Premise Creates a Global Economic-Activity Tracker, One Snapshot of Onions at a Time
A stealthy company called Premise has built a massive microeconomic database of the world’s consumer goods, updated on a daily basis. It combines scrapers for online e-commerce data with a global street team armed with a mobile app to keep daily track of what’s on sale, how much it costs, where it’s displayed and how it looks.
Based in San Francisco, year-and-a-half-old Premise is backed by Google Ventures, Andreessen Horowitz and Harrison Metal, and advised by economic heavyweights including Google’s chief economist Hal Varian; Alan Krueger, former chair of the White House Council of Economic Advisers under President Barack Obama; and Matthew Granade, the former head of research at Bridgewater.
Who wants this data? The companies that make the products, hedge funds and banks trying to assess inflation, and government agencies tracking food supplies. Bloomberg started including Premise’s inflation data in its terminals in August.
Customers pay $1,500 per month or more, and educational and nonprofit apps get access for free.
In my limited experience, the way Premise can drill down on any store in 25 cities around the world, to show which Procter & Gamble shampoo products are on offer, or how healthy the tomatoes look today, is a crazy sort of power trip.
For instance, Premise CEO David Soloff, who founded Metamarkets, took me on a tour of Indian onion prices from this summer.
Soloff said Premise detected, as early as June 2013, a material increase in price per kilogram of onions by its street team taking daily measures of 7,000 different onion prices in markets and stalls in cities like Mumbai, Chennai and Kolkotta. The street team’s picture showed onion color diminishing, smaller sizes and lower stock, which could indicate shortages and hoarding.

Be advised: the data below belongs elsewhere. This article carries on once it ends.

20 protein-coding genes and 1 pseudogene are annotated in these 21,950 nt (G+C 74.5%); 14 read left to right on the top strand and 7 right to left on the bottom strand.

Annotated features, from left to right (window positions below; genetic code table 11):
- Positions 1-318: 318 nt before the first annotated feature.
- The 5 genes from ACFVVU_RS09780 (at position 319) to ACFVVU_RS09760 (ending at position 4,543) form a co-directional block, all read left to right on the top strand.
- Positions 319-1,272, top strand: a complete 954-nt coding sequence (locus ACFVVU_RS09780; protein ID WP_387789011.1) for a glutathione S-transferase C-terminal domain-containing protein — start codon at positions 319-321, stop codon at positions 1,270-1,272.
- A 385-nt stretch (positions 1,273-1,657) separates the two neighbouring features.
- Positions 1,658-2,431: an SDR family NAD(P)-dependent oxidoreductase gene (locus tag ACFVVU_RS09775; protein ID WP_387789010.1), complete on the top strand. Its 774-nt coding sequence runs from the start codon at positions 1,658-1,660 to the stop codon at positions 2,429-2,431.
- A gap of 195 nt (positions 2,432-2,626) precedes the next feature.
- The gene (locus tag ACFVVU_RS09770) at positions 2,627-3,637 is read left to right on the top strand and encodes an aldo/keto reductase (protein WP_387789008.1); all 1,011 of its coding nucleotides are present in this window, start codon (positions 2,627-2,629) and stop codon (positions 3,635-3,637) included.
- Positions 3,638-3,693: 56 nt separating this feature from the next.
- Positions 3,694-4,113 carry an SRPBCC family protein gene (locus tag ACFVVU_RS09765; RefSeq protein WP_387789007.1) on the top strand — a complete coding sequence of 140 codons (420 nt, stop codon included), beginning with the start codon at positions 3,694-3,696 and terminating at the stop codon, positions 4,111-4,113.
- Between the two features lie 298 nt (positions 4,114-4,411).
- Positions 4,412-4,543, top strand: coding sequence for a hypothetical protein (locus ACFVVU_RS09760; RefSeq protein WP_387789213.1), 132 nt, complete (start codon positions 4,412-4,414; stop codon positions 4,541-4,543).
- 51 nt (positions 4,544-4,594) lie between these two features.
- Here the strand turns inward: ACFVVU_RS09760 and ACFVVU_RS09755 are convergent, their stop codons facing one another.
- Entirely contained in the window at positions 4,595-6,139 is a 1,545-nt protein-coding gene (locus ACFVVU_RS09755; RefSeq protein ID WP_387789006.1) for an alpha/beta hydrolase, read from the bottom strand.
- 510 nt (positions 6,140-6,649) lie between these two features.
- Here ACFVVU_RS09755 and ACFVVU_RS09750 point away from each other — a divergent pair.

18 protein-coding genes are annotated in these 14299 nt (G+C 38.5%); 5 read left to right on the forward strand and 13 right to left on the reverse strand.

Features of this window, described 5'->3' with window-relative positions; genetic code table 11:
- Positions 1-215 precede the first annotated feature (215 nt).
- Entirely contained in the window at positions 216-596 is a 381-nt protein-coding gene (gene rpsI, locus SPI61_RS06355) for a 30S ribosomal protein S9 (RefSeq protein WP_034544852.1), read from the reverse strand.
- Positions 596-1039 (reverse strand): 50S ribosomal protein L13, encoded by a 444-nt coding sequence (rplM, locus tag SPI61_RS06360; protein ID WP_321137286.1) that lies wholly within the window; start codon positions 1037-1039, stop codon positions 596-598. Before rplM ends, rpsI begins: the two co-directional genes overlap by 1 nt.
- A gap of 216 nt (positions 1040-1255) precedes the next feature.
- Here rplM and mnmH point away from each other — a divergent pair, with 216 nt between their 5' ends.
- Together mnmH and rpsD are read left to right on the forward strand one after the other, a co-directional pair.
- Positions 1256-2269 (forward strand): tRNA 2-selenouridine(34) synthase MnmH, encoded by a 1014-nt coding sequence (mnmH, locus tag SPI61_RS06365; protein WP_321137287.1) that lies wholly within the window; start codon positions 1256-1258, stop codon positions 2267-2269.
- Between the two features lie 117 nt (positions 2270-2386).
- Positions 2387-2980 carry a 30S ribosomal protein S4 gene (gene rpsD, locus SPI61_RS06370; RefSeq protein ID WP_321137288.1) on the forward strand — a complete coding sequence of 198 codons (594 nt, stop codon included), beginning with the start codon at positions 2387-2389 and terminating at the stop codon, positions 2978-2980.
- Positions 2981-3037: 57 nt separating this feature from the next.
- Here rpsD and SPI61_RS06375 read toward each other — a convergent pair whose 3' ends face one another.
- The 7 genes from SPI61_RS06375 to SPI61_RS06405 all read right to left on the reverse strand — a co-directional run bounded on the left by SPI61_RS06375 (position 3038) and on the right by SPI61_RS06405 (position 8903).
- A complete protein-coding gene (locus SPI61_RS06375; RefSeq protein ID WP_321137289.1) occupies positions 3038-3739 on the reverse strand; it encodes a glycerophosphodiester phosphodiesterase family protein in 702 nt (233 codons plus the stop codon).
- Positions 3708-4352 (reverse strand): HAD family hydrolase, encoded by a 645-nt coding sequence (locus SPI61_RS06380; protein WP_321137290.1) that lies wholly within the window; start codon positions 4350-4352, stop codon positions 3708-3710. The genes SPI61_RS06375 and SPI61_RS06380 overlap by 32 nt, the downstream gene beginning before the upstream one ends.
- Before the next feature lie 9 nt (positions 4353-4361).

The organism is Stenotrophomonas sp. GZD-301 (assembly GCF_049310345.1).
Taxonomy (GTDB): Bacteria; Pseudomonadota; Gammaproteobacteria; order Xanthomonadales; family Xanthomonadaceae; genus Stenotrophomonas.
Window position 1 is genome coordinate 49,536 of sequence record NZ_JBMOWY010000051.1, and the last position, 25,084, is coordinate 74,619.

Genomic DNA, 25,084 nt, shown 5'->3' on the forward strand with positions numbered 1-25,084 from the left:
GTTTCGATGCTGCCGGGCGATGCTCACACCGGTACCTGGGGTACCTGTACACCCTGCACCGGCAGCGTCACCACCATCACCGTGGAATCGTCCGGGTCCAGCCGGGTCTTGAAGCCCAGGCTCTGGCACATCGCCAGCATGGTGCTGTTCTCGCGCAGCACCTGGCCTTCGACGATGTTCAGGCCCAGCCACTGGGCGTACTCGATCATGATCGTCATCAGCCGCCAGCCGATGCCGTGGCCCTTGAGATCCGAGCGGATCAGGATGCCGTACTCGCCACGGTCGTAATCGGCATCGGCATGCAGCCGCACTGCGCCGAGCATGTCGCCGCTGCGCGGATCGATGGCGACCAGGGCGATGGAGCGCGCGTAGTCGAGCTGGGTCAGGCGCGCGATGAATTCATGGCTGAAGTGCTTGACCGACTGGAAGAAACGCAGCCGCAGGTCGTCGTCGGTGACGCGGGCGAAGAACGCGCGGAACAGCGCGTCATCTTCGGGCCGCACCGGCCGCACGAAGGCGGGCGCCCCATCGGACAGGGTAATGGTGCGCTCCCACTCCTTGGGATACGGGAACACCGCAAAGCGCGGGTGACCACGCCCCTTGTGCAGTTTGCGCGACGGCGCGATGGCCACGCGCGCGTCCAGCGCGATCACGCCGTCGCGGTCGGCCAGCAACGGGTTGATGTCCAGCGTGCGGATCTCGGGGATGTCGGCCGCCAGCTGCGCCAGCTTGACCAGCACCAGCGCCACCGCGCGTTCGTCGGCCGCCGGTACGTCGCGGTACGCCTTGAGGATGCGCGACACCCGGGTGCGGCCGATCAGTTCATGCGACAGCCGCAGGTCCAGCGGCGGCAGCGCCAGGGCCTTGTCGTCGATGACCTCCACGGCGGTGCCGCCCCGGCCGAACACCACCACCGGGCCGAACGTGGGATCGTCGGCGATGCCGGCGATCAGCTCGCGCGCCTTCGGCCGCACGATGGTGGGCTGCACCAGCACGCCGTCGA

Onions are a crucial Indian staple, and a leading inflation indicator for the country, but the Indian central bank didn’t react to the price increases to change interest rates to strengthen its currency. Newspapers didn’t start reporting the spike until late August. It took protests and a tripling in price until the currency finally got moved in early September, Soloff noted.
That worked, and prices declined 30 percent to 50 percent (though they’ve since spiked again).
Soloff suggested that the Indian government could have saved itself a lot of trouble by using Premise, which triggers a manual analysis anytime a price moves 15 percent on a 30-day basis.
“We see the peak being talked about when it’s already being resolved,” Soloff said. “We have a reliable granular read on inputs, rather than waiting for official bodies to speak about it. We’ve built a better mousetrap to capture data at scale.”
I had wondered in a recent article what further opportunities there were for mobile crowdsourcing, given the success of Waze’s traffic reporting. Some of the answers were weather, crisis mapping and wireless-signal tracking. Premise, with its street team of 700 workers, mostly students who put in an hour with the app a day, takes mobile crowdsourcing to the next level.
What Premise doesn’t know is whether people actually buy things — only details of what’s for sale at the places they shop. But Soloff claimed that that’s the next step. He said Premise is pursuing integration with checkout scanners so it can produce estimates of consumption and gross domestic product.